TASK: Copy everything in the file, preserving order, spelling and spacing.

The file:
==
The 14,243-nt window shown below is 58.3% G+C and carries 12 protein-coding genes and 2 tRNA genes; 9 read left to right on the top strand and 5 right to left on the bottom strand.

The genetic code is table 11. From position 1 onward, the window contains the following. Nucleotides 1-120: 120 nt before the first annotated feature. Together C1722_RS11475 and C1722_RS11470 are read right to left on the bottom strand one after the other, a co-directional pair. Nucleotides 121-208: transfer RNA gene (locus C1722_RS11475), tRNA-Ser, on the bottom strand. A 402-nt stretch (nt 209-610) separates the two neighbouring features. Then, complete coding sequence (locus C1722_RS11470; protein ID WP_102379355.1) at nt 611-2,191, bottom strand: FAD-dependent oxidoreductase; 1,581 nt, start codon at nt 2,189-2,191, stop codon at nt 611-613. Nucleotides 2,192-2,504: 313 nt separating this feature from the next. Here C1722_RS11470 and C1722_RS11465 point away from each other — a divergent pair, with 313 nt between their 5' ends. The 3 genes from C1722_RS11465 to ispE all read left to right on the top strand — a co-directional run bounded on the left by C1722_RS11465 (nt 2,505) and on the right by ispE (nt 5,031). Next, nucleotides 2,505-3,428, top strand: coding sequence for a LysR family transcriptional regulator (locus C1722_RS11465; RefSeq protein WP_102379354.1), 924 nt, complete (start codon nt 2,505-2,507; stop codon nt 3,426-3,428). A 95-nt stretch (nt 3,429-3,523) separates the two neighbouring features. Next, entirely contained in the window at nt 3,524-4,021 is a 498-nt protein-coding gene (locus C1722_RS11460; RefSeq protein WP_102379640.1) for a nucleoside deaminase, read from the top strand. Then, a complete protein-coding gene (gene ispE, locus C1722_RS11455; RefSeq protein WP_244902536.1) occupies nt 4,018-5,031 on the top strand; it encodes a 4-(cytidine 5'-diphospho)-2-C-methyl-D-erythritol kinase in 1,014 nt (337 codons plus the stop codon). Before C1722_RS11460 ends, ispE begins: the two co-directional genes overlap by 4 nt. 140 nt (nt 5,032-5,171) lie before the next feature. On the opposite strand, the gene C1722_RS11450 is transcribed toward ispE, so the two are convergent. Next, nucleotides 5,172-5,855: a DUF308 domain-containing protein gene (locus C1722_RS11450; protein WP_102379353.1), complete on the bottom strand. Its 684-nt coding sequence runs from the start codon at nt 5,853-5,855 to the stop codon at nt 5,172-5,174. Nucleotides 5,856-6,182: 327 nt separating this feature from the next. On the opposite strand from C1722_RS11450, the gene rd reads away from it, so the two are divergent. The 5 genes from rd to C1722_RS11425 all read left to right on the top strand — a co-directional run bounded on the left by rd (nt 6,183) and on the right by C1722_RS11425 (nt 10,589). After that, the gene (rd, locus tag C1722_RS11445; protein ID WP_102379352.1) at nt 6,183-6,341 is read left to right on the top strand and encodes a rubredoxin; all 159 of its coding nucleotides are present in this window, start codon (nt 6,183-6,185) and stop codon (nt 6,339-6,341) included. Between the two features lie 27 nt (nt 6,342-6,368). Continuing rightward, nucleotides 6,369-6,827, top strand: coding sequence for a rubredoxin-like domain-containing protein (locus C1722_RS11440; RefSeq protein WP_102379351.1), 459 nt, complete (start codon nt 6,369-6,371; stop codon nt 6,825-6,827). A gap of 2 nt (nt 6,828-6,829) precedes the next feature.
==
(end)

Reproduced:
The 14,243-nt window shown below is 58.3% G+C and carries 12 protein-coding genes and 2 tRNA genes; 9 read left to right on the top strand and 5 right to left on the bottom strand.

The genetic code is table 11. From position 1 onward, the window contains the following. Nucleotides 1-120: 120 nt before the first annotated feature. Together C1722_RS11475 and C1722_RS11470 are read right to left on the bottom strand one after the other, a co-directional pair. Nucleotides 121-208: transfer RNA gene (locus C1722_RS11475), tRNA-Ser, on the bottom strand. A 402-nt stretch (nt 209-610) separates the two neighbouring features. Then, complete coding sequence (locus C1722_RS11470; protein ID WP_102379355.1) at nt 611-2,191, bottom strand: FAD-dependent oxidoreductase; 1,581 nt, start codon at nt 2,189-2,191, stop codon at nt 611-613. Nucleotides 2,192-2,504: 313 nt separating this feature from the next. Here C1722_RS11470 and C1722_RS11465 point away from each other — a divergent pair, with 313 nt between their 5' ends. The 3 genes from C1722_RS11465 to ispE all read left to right on the top strand — a co-directional run bounded on the left by C1722_RS11465 (nt 2,505) and on the right by ispE (nt 5,031). Next, nucleotides 2,505-3,428, top strand: coding sequence for a LysR family transcriptional regulator (locus C1722_RS11465; RefSeq protein WP_102379354.1), 924 nt, complete (start codon nt 2,505-2,507; stop codon nt 3,426-3,428). A 95-nt stretch (nt 3,429-3,523) separates the two neighbouring features. Next, entirely contained in the window at nt 3,524-4,021 is a 498-nt protein-coding gene (locus C1722_RS11460; RefSeq protein WP_102379640.1) for a nucleoside deaminase, read from the top strand. Then, a complete protein-coding gene (gene ispE, locus C1722_RS11455; RefSeq protein WP_244902536.1) occupies nt 4,018-5,031 on the top strand; it encodes a 4-(cytidine 5'-diphospho)-2-C-methyl-D-erythritol kinase in 1,014 nt (337 codons plus the stop codon). Before C1722_RS11460 ends, ispE begins: the two co-directional genes overlap by 4 nt. 140 nt (nt 5,032-5,171) lie before the next feature. On the opposite strand, the gene C1722_RS11450 is transcribed toward ispE, so the two are convergent. Next, nucleotides 5,172-5,855: a DUF308 domain-containing protein gene (locus C1722_RS11450; protein WP_102379353.1), complete on the bottom strand. Its 684-nt coding sequence runs from the start codon at nt 5,853-5,855 to the stop codon at nt 5,172-5,174. Nucleotides 5,856-6,182: 327 nt separating this feature from the next. On the opposite strand from C1722_RS11450, the gene rd reads away from it, so the two are divergent. The 5 genes from rd to C1722_RS11425 all read left to right on the top strand — a co-directional run bounded on the left by rd (nt 6,183) and on the right by C1722_RS11425 (nt 10,589). After that, the gene (rd, locus tag C1722_RS11445; protein ID WP_102379352.1) at nt 6,183-6,341 is read left to right on the top strand and encodes a rubredoxin; all 159 of its coding nucleotides are present in this window, start codon (nt 6,183-6,185) and stop codon (nt 6,339-6,341) included. Between the two features lie 27 nt (nt 6,342-6,368). Continuing rightward, nucleotides 6,369-6,827, top strand: coding sequence for a rubredoxin-like domain-containing protein (locus C1722_RS11440; RefSeq protein WP_102379351.1), 459 nt, complete (start codon nt 6,369-6,371; stop codon nt 6,825-6,827). A gap of 2 nt (nt 6,828-6,829) precedes the next feature.